New-home forecast grim, despite September sales increase
Builder price cuts likely led 5.7% growth in month-to-month sales. Meanwhile, builders group says we're headed for another record-low year.
Sales of new homes increased 5.7% in September from August, according to the Census Bureau. They also measured a 0.9% decrease from September 2010.
The jump to an annual rate of 313,000 new homes built marks the first sales gain after four months of decline. Traditionally, those four summer months are the strongest for home sales and construction. August's rate was the lowest in six months.
But the good times could be short-lived. In its fall housing-construction forecast, the National Association of Home Builders said it is not expecting a recovery in new-home sales or construction until 2013.
"I see some annual curing in 2012 and more in 2013, and that means we will see more building going on," said David Crowe, the NAHB's chief economist, in a conference call earlier today. "This year is looking like it will come in at another record low."
Nationally, new-home construction has yet to bounce back fully after a tremendous dip between 2006 and 2009. At the market trough, housing starts were at 28% of the 2002 and 2003 levels, which Robert Denk, the NAHB's assistant vice president of forecasting and analysis, qualified as "normal production."
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Homebuilders also may be eager to unload their product. The median sale price of new homes in September was $204,400 — the lowest since October 2010, according to The Associated Press.
Taken together, the sales, price and construction lulls may be feeding off one another.
"No one wants to build a house if they expect the price or value of that house to decline in the first few years after they built it," said Joel Prakken of Macroeconomic Advisors LLC during the NAHB call.
There have been glimmers of hope, however. Earlier this month, the Commerce Department announced that homebuilding had its best month in almost a year and a half in September. This month, builder confidence also reached its highest level since May 2010, according to the NAHB/Wells Fargo Housing Market Index.
But the housing-starts data were led by apartment construction; multifamily construction measured a 51.3% month-to-month gain, compared with only 1.7% for single-family homes. The reason behind the apartment-supply jump: demand.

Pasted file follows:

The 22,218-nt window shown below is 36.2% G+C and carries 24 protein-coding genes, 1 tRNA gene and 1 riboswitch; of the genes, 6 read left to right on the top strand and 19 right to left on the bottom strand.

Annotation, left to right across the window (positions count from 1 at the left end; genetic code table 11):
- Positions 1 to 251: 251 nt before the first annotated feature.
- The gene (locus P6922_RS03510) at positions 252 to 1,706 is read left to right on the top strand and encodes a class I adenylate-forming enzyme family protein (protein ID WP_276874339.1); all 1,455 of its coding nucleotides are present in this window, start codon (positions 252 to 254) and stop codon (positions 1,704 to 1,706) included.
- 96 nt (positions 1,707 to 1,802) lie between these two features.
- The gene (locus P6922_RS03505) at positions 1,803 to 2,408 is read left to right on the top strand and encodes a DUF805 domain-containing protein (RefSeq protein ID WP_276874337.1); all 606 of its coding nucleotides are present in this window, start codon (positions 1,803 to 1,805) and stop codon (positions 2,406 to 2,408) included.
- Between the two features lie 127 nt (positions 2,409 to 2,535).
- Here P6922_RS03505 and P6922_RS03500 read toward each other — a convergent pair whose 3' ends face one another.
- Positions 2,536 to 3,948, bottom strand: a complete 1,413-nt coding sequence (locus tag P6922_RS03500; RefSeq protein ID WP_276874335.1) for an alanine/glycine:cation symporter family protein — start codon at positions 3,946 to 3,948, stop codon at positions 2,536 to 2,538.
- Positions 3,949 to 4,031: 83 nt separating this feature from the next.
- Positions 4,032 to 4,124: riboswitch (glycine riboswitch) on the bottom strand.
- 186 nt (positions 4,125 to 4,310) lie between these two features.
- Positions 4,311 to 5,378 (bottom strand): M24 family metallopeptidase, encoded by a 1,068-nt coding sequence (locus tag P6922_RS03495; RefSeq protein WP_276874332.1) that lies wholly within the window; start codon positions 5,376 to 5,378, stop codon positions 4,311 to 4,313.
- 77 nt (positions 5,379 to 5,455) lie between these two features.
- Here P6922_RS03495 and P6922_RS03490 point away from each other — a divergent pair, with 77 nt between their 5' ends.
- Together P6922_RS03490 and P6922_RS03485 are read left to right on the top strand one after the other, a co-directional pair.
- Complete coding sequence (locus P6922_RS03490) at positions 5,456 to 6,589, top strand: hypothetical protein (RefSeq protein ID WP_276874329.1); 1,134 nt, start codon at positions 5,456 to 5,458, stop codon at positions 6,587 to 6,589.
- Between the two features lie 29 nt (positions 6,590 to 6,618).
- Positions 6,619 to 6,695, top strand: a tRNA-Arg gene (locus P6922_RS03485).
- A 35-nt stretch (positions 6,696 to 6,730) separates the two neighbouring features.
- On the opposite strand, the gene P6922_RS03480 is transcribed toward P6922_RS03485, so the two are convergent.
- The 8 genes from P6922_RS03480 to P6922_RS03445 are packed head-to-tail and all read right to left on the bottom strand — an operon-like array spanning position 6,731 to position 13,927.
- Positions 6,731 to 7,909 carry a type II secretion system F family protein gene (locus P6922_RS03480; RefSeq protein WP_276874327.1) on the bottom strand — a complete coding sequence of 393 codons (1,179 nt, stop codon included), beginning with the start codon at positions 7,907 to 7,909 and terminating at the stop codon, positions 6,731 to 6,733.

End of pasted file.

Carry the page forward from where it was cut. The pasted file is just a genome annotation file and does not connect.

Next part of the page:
Research firm Reis Inc. reports that 5.6% of apartments were vacant in the third quarter of this year, per The Wall Street Journal. That's the lowest vacancy rate since 2006, and it doesn't bode well for homeownership growth.
Existing-home sales fell 3% in September from August.
Crowe also said that by dollar amount, remodeling volume exceeds single-family home construction. In other words, people are still are content fixing their current homes, rather than testing the market or buying up into new construction.
Of course, as the cliché goes, all real estate is local. Denk noted that situations are different across the country. North Dakota and Wyoming have seen strong home-production signs, while construction in Nevada, Michigan and Arizona rank far below the U.S. average.
Where might we see growth first? The NAHB's Improving Markets Index lists 23 areas that have had six months of consistent increases in home prices, housing starts and employment, as of October.
New Orleans and Pittsburgh are the only major cities to make the list, Crowe said. The others:
- Alexandria, La.
- Amarillo, Texas
- Anchorage, Alaska
- Bismarck, N.D.
- Casper, Wyo.
- Fairbanks, Alaska
- Fayetteville, N.C.
- Houma, La.
- Iowa City, Iowa
- Jonesboro, Ark.
- Kankakee, Ill.
- McAllen, Texas
- Midland, Texas
- Odessa, Texas
- Pine Bluff, Ark.
- Sherman, Texas
- Sumter, S.C.
- Waco, Texas
- Waterloo, Iowa
- Wichita Falls, Texas
- Winston-Salem, N.C.
— Tony Stasiek is a producer/editor at MSN Real Estate.
The stats here also prove certain markets are faring quite well against the 'bad' news forecasts...
About Teresa Mears
Teresa Mears is a veteran journalist who has been interested in houses since her father took her to tax auctions to carry the cash at age 10. A former editor of The Miami Herald's Home & Design section, she lives in South Florida where, in addition to writing about real estate, she publishes Miami on the Cheap to help her neighbors adjust to the loss of 60% of their property value.